In so doing, Modell effectively became the landlord of the Indians. This was a good business decision even though the Indians were unsuccessful throughout the 1970s and 1980s and drew small crowds during this period, because the Browns were essentially paying rent to themselves and because Modell, by constructing luxury suites in the ballpark, generated large cash flows from the suite rentals which he did not share with the Indians. Modell later alleged that the suites were unsuccessful because he had borrowed the money for construction at the high interest rates that then prevailed, however, he has not accounted for why the revenue the suites generated wasn't used to pay down the debt.

Modell's Stadium Corporation also promoted very successful rock concerts at the stadium, including The World Series of Rock. These concerts drew large crowds that, unfortunately, damaged the baseball playing field.

Stadium Corp. and Modell were implicated in a lawsuit brought by Browns minority shareholder Robert Gries of Gries Sports Enterprises, who successfully alleged that Stadium Corp. manipulated the Browns' accounting records to help Stadium Corp. and Modell absorb a loss on real property that had been purchased in the Cleveland suburb of Strongsville as a potential site for a new stadium. The lawsuit, "Gries Sports Enterprises v. Cleveland Browns Football Co.", 26 Ohio St. 3d 15 (1986), was a leading Ohio case concerning a corporate officer's fiduciary duty toward shareholders.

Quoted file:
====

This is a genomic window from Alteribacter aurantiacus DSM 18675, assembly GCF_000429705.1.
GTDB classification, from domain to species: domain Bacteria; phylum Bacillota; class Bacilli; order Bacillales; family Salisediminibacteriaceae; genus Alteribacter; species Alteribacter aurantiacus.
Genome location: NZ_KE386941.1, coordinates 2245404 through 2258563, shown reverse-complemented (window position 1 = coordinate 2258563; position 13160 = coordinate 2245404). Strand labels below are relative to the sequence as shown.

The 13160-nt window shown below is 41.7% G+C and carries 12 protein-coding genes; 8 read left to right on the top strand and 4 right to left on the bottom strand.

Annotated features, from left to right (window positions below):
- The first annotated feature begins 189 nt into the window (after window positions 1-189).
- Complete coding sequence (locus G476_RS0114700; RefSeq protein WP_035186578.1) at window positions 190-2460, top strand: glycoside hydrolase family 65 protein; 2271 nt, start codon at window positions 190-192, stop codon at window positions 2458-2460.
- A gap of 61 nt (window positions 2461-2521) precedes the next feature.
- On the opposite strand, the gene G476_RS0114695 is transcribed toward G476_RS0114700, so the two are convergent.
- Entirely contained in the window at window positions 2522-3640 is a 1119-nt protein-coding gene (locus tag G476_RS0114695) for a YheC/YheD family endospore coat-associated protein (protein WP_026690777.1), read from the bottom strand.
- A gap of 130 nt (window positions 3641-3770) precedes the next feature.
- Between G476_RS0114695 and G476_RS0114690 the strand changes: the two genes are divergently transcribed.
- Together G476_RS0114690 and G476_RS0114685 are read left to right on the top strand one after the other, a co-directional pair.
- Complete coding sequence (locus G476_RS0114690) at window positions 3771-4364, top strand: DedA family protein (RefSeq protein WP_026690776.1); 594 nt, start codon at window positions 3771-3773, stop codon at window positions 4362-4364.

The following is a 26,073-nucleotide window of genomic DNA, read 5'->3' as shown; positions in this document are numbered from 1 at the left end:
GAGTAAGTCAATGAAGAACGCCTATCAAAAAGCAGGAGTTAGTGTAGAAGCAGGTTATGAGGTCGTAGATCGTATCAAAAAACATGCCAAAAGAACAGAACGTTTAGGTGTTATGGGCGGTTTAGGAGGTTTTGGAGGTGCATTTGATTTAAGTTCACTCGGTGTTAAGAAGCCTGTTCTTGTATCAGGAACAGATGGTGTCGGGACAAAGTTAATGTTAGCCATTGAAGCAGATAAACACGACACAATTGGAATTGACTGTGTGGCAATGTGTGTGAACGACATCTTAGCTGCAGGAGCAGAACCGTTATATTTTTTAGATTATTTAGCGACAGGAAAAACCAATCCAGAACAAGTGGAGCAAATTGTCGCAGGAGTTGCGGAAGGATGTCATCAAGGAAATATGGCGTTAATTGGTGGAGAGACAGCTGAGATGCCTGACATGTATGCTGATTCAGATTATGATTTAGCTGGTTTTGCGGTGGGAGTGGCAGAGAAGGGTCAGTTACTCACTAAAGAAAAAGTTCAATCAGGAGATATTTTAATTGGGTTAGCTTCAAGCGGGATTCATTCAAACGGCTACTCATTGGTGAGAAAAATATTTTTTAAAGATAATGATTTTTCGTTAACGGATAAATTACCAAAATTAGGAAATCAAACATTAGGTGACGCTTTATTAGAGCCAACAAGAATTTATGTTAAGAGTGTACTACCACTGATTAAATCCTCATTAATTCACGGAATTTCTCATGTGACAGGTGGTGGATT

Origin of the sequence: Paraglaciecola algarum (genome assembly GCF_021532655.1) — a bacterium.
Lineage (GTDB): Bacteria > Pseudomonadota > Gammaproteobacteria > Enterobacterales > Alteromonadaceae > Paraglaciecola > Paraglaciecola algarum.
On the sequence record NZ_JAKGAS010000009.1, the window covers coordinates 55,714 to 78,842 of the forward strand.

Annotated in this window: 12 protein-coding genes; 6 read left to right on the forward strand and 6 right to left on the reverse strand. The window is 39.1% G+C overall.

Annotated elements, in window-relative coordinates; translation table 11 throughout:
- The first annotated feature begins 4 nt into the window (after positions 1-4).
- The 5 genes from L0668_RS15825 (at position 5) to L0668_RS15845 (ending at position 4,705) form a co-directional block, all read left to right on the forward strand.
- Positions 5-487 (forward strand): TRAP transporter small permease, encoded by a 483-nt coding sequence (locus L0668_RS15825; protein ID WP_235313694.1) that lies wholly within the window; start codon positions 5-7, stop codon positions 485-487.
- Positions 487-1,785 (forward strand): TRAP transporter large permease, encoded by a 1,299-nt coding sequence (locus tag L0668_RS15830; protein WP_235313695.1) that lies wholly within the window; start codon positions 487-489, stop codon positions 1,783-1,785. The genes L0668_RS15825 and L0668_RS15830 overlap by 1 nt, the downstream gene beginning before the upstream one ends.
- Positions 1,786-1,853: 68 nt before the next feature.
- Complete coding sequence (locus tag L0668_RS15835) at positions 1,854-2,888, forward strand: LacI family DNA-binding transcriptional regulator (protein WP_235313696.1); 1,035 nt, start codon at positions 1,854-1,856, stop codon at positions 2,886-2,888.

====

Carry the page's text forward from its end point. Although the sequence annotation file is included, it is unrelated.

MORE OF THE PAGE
By the 1990s, Modell was disturbed at what he saw as the financial distress of the Browns and the Stadium Corp., as recounted in detail in the book "Fumble: The Browns, Modell, & the Move" by Michael G. Poplar with James A. Toman (ISBN 0-936760-11-7) which was written by a Modell associate and longtime Browns employee. Less charitable portraits of Modell are contained in the books "Glory for Sale: Inside the Browns' Move to Baltimore & the New NFL" by Jon Morgan (ISBN 0-9631246-5-X) and "Pay Dirt: the Business of Professional Team Sports" by James Quirk and Rodney D. Fort (ISBN 0-691-01574-0).